The Interview. Done on behalf of Damnesty by Tomi. R (vocals)



The artwork of an album is very important, perhaps the first approach for a future fan. What do you want to infuse with the yours?


The artwork sets a certain mood for the album, so it should be a visual continuation of the musical side. On the new album, the Grand Delusion, the cover goes hand in hand with the lyrical themes: war, turmoil, political/religious-issues etc.

Synth Lord:


Which bands have inspired you to put on a group? In which kind of sounds you were involved when you’ve  decided to have your band?


The majority of the guys grew up in the 90’s, so the metal-scene of that era is still very present in what we do today. Bands like Sepultura, Pantera, Megadeth, Machine Head, Crowbar are to some degree, the foundation of our sound. But of course there’s a variety of bands that have influenced us like Alice in Chains, Entombed, even grindcore bands like Napalm Death etc. When we formed back in the day, we envisioned Damnesty to be more of a death metal band with a rock edge, but the music naturally evolved to what we do these days.

Nicole Clark: 


Do you have similar or different music background?


I’d say us older geezers, Joona(gtr), Petri(gtr), Tomi(voc) share a very similar background musically, even though there are a lot of so called personal favourites that the other guys might not be that fond of. Markus is very into jazz etc. and Juuso comes from more of an alternative background.  I think this mixture of influences keeps things interesting, for us and for the listener. 


What do you think of the bands that fit political thoughts in their lyrics? Do you think that political idea but also the religious one can influence the natural evolution of a band that looks out into the underground world and then into the mainstream?


We grew up with music and bands that were always dealing with political and religious issues in their lyrics, so it was a natural thing for us to take that same path. What we do musically is very aggressive, and the issues that fuel the aggression are often about politics, so it goes hand in hand.

Strong political points of view etc. can alienate some listeners, for sure, but for us, staying true to ourselves and standing our ground in things we believe in, the integrity, is more important than mainstream exposure. However there have been very succesfull bands with strong political sides to them, like Rage Against the Machine, System of a Down and so on, so it can be done if the music is good enough.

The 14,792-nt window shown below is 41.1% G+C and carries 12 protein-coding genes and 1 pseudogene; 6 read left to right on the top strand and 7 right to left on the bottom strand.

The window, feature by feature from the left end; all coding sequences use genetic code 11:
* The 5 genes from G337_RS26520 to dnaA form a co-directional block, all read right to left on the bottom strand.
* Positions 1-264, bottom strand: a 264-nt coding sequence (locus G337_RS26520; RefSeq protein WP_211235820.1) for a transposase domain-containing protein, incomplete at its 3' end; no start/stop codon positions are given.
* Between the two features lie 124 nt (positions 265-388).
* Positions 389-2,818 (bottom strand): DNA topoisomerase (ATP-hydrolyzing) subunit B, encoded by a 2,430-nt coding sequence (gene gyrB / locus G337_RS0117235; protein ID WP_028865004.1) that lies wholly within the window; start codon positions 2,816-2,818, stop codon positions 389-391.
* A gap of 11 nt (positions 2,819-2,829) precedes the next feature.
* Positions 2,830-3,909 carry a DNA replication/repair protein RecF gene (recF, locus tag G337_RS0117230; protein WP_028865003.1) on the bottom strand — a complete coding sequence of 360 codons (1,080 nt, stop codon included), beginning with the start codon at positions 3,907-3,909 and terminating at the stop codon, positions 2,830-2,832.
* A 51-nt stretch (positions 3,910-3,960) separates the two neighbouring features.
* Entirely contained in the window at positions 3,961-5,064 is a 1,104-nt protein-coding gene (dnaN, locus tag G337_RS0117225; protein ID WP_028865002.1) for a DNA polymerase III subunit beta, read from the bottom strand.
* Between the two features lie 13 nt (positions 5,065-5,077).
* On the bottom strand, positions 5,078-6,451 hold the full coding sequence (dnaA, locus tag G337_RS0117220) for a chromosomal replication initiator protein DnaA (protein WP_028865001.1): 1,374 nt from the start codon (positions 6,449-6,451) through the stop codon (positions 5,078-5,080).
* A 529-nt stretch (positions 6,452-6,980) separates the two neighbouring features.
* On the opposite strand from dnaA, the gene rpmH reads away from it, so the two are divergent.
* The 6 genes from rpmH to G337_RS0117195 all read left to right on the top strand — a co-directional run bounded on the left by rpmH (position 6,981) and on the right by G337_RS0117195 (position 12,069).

How much important is the production? Do you think it’s a factor to consider as the music is considered itself, since it’s increasingly rare to find bands with clear ideas?


Production has become a competition in itself, since it is the first thing that the potential listener hears when scrolling through songs online. It is true that there are bands these days that put way too much energy to the production side of things, while neglecting the most important thing, which is the music itself, great songs etc. It’s easy to download drum-samples, guitar presets etc. thus making every band sound the same. But as great production values are available for even the smaller bands, it is possible to get the full potential out of groups lesser fortunate on the financial side of things, so it really is a double-edged sword.


How do you promote your music on the web? Do you have ideas to suggest to other bands?


Social media sites like Facebook, instagram etc. are where the promotion is focused on these days. Message boards are great ways to promote the band as well. For us it has always been about quality, not quantity. At least for the smaller bands, post things when something cool happens, focus on those, as opposed to posting a lot of pictures from band practices and so on.